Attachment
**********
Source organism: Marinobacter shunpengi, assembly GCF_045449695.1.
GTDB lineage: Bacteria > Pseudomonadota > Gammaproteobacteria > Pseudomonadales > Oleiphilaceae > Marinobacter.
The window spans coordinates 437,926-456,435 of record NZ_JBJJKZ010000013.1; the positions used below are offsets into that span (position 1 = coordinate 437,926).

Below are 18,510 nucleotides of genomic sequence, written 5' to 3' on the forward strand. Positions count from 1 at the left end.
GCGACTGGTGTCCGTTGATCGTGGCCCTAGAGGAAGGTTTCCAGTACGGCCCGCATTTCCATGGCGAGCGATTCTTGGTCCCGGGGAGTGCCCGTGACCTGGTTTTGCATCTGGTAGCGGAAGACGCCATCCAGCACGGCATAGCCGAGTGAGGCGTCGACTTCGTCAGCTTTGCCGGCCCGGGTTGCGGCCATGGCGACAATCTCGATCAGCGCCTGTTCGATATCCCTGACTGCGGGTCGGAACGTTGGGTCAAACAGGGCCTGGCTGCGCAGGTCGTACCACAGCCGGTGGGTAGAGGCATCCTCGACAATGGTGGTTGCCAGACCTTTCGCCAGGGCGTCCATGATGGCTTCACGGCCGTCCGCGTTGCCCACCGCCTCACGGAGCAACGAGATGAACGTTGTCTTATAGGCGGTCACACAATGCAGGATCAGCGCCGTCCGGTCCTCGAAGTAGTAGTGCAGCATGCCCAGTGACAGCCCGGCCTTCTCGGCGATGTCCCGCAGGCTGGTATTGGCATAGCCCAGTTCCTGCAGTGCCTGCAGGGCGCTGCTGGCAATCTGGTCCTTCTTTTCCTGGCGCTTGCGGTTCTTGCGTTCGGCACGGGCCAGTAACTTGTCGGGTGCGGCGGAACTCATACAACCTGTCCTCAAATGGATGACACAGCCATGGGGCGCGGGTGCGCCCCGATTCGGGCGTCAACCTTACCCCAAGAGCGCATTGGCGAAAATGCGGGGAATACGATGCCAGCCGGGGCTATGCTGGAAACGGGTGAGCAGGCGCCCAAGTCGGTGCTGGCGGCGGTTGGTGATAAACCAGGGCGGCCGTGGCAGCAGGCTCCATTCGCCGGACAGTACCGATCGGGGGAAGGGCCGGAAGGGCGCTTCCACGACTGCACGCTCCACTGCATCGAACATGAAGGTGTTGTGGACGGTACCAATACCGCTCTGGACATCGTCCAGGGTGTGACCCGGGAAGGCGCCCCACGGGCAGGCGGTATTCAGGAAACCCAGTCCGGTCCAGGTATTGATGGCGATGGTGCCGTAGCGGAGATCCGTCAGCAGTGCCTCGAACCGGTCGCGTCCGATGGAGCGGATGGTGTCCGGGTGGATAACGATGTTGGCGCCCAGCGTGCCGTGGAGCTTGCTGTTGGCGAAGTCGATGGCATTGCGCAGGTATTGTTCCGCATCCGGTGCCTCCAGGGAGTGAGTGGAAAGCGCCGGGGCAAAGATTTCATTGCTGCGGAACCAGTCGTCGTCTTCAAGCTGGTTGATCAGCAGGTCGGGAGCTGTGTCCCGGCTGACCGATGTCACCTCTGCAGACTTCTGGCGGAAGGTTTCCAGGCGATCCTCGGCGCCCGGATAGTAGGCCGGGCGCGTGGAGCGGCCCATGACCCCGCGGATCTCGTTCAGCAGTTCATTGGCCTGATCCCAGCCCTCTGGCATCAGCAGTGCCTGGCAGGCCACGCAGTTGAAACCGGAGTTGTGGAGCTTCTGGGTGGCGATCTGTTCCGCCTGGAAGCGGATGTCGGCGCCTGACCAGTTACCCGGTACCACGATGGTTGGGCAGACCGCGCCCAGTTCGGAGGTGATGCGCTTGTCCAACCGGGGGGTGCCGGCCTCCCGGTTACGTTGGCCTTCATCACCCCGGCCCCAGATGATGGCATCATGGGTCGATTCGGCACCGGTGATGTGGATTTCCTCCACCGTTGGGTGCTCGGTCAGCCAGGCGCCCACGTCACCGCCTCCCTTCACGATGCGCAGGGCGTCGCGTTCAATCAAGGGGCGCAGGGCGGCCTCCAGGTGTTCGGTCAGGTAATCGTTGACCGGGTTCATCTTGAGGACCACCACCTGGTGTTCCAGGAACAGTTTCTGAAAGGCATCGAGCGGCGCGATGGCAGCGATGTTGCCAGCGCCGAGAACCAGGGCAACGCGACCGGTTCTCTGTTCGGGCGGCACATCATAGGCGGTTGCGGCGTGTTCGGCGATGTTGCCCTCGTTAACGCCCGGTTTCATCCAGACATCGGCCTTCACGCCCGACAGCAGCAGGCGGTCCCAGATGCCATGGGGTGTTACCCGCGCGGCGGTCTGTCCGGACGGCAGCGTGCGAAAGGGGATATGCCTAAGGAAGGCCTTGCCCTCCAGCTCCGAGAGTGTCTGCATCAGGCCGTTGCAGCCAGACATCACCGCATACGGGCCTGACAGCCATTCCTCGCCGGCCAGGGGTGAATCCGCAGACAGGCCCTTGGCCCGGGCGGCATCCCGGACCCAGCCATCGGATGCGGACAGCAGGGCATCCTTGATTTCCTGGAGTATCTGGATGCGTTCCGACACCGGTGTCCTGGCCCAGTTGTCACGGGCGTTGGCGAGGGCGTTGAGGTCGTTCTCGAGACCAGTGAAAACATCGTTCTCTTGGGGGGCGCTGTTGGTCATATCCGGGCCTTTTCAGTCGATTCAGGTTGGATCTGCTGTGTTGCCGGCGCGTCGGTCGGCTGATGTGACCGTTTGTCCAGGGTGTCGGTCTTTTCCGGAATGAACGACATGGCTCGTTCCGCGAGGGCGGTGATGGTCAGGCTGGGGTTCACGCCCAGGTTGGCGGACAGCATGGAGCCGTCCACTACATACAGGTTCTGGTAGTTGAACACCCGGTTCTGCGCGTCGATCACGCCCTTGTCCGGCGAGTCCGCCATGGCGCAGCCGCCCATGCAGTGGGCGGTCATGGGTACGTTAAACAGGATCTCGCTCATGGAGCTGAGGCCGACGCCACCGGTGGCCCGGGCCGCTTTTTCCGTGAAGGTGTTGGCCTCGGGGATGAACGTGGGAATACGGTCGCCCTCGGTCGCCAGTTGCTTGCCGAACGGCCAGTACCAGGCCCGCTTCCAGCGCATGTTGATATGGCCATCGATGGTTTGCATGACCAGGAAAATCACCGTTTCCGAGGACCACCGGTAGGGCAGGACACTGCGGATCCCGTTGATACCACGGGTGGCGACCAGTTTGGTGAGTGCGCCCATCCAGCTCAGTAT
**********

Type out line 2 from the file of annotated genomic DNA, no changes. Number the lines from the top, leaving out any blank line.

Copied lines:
GTDB lineage: Bacteria > Pseudomonadota > Gammaproteobacteria > Pseudomonadales > Oleiphilaceae > Marinobacter.